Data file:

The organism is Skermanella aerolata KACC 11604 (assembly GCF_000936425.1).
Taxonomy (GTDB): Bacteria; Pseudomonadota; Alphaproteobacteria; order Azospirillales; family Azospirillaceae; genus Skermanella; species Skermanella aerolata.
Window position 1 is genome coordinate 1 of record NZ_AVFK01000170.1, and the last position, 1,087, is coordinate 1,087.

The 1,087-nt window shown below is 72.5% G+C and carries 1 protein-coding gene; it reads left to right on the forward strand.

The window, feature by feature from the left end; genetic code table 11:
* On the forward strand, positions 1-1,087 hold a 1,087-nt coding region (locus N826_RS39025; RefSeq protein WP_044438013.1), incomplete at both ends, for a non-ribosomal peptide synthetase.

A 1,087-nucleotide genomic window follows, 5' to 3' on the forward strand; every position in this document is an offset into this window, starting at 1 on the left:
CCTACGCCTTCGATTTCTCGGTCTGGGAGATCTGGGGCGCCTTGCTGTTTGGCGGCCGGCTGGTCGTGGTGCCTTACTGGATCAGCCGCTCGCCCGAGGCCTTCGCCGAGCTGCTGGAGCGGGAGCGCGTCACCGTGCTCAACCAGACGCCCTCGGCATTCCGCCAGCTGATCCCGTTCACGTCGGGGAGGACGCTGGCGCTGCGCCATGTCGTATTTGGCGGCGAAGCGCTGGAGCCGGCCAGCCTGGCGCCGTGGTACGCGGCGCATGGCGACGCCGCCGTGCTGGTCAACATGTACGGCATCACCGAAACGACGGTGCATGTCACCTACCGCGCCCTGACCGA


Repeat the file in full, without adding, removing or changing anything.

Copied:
The organism is Skermanella aerolata KACC 11604 (assembly GCF_000936425.1).
Taxonomy (GTDB): Bacteria; Pseudomonadota; Alphaproteobacteria; order Azospirillales; family Azospirillaceae; genus Skermanella; species Skermanella aerolata.
Window position 1 is genome coordinate 1 of record NZ_AVFK01000170.1, and the last position, 1,087, is coordinate 1,087.

The 1,087-nt window shown below is 72.5% G+C and carries 1 protein-coding gene; it reads left to right on the forward strand.

The window, feature by feature from the left end; genetic code table 11:
* On the forward strand, positions 1-1,087 hold a 1,087-nt coding region (locus N826_RS39025; RefSeq protein WP_044438013.1), incomplete at both ends, for a non-ribosomal peptide synthetase.

A 1,087-nucleotide genomic window follows, 5' to 3' on the forward strand; every position in this document is an offset into this window, starting at 1 on the left:
CCTACGCCTTCGATTTCTCGGTCTGGGAGATCTGGGGCGCCTTGCTGTTTGGCGGCCGGCTGGTCGTGGTGCCTTACTGGATCAGCCGCTCGCCCGAGGCCTTCGCCGAGCTGCTGGAGCGGGAGCGCGTCACCGTGCTCAACCAGACGCCCTCGGCATTCCGCCAGCTGATCCCGTTCACGTCGGGGAGGACGCTGGCGCTGCGCCATGTCGTATTTGGCGGCGAAGCGCTGGAGCCGGCCAGCCTGGCGCCGTGGTACGCGGCGCATGGCGACGCCGCCGTGCTGGTCAACATGTACGGCATCACCGAAACGACGGTGCATGTCACCTACCGCGCCCTGACCGA